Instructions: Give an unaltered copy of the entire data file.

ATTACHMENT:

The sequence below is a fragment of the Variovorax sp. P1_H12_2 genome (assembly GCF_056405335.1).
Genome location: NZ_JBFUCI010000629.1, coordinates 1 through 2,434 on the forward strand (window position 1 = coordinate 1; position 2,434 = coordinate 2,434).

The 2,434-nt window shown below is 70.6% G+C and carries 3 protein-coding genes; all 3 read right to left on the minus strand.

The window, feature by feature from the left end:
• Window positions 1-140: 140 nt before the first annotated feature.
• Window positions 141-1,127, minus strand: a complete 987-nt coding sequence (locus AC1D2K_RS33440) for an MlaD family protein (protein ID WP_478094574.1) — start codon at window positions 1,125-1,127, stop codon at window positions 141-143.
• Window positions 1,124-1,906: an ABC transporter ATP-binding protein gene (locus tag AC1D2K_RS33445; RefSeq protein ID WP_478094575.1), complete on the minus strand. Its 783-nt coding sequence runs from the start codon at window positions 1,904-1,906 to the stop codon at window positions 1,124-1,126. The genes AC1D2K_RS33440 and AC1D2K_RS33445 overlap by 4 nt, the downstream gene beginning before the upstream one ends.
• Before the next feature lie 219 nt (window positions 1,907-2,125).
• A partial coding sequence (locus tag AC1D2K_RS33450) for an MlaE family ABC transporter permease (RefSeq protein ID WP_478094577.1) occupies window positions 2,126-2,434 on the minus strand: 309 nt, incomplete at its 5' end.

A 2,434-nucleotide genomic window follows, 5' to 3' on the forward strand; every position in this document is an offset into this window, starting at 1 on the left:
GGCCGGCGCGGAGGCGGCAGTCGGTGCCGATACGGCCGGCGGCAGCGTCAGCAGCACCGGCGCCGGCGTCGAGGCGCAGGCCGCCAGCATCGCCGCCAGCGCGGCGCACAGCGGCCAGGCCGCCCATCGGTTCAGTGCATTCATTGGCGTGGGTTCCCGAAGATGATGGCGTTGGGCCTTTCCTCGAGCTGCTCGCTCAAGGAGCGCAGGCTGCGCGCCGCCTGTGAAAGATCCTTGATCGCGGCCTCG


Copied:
The sequence below is a fragment of the Variovorax sp. P1_H12_2 genome (assembly GCF_056405335.1).
Genome location: NZ_JBFUCI010000629.1, coordinates 1 through 2,434 on the forward strand (window position 1 = coordinate 1; position 2,434 = coordinate 2,434).

The 2,434-nt window shown below is 70.6% G+C and carries 3 protein-coding genes; all 3 read right to left on the minus strand.

The window, feature by feature from the left end:
• Window positions 1-140: 140 nt before the first annotated feature.
• Window positions 141-1,127, minus strand: a complete 987-nt coding sequence (locus AC1D2K_RS33440) for an MlaD family protein (protein ID WP_478094574.1) — start codon at window positions 1,125-1,127, stop codon at window positions 141-143.
• Window positions 1,124-1,906: an ABC transporter ATP-binding protein gene (locus tag AC1D2K_RS33445; RefSeq protein ID WP_478094575.1), complete on the minus strand. Its 783-nt coding sequence runs from the start codon at window positions 1,904-1,906 to the stop codon at window positions 1,124-1,126. The genes AC1D2K_RS33440 and AC1D2K_RS33445 overlap by 4 nt, the downstream gene beginning before the upstream one ends.
• Before the next feature lie 219 nt (window positions 1,907-2,125).
• A partial coding sequence (locus tag AC1D2K_RS33450) for an MlaE family ABC transporter permease (RefSeq protein ID WP_478094577.1) occupies window positions 2,126-2,434 on the minus strand: 309 nt, incomplete at its 5' end.

A 2,434-nucleotide genomic window follows, 5' to 3' on the forward strand; every position in this document is an offset into this window, starting at 1 on the left:
GGCCGGCGCGGAGGCGGCAGTCGGTGCCGATACGGCCGGCGGCAGCGTCAGCAGCACCGGCGCCGGCGTCGAGGCGCAGGCCGCCAGCATCGCCGCCAGCGCGGCGCACAGCGGCCAGGCCGCCCATCGGTTCAGTGCATTCATTGGCGTGGGTTCCCGAAGATGATGGCGTTGGGCCTTTCCTCGAGCTGCTCGCTCAAGGAGCGCAGGCTGCGCGCCGCCTGTGAAAGATCCTTGATCGCGGCCTCG